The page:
With 18, I would suggest the simpler-the-better. I did a project with nine 3rd graders and forgot to get my 'squeal' immunization ahead of time . Before starting on a project, the girls were shown the mixers, the wedging table, the wheel, drying area, glaze containers, and kilns...just as a walk-thru on the steps to make a pot. My favorite question, "How come you can't do it on the breakfast table and just pop it in the oven?"
In preparation for the 'nine', I made 6" tiles, laid them out into a 3x3 square. On a sheet of newsprint the size of the 3x3 tile lay out, I sketched out a globe with a rough outline of all the continents, then cut it out into 6" squares. The girls each took a tile and a piece of the 'puzzle' and were shown how to transfer the design to the tile, add texture, stamping, loop-cutting, and adding tiny bead-balls to cover the line work of the design. They were not told ahead of time that the puzzle pieces worked together. It took most of the girls about 30-40 minutes (with some reminding of their leader that it wasn't a race). Once finished, I then assembled the tile puzzle in front of them with about a 5 minute object lesson on how working together can make the world a better place...that's where the squeel happened when they saw they had created a 'world'.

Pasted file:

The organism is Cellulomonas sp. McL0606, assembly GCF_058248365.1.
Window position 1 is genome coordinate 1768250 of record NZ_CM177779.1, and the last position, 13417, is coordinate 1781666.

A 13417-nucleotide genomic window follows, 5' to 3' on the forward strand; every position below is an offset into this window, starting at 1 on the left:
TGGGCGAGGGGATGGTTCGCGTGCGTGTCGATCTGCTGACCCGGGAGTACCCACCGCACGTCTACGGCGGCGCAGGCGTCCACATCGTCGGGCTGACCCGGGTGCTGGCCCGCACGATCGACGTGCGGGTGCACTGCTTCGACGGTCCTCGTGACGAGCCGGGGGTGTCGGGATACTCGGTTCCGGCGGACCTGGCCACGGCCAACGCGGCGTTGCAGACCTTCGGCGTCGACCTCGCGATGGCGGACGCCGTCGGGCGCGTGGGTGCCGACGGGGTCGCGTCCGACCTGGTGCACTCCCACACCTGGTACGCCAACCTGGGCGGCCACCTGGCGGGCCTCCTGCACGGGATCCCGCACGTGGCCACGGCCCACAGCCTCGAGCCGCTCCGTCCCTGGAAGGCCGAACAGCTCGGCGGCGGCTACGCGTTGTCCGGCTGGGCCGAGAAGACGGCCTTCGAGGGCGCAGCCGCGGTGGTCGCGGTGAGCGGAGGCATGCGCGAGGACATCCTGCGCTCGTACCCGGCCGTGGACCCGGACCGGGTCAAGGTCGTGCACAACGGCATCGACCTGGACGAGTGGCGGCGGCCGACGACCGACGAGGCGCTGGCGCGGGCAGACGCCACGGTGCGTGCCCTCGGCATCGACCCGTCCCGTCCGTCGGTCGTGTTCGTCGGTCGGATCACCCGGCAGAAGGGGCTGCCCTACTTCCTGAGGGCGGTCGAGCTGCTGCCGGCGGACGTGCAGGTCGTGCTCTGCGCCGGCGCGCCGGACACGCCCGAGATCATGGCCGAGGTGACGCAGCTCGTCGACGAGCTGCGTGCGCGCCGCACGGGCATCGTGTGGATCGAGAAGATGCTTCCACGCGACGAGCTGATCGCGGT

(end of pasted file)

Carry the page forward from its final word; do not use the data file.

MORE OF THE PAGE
The next 30 minutes was all 'pinch pot', using two colors of clay and their newly acquired texturing skills to decorate their pots. I think all of them had made a pinch pot before. I pulled out a tray of letter-type stamps, and using those on the pinch pots took the remainder of the time.
Just a few of the girls returned after the bisque firing and added stains and glaze (that worked out very well). The tiles were then glaze-fired, assembled on a board, framed, and presented to the leader at Christmas...'wish I had a picture, it worked out pretty well.
Best of luck with your project!,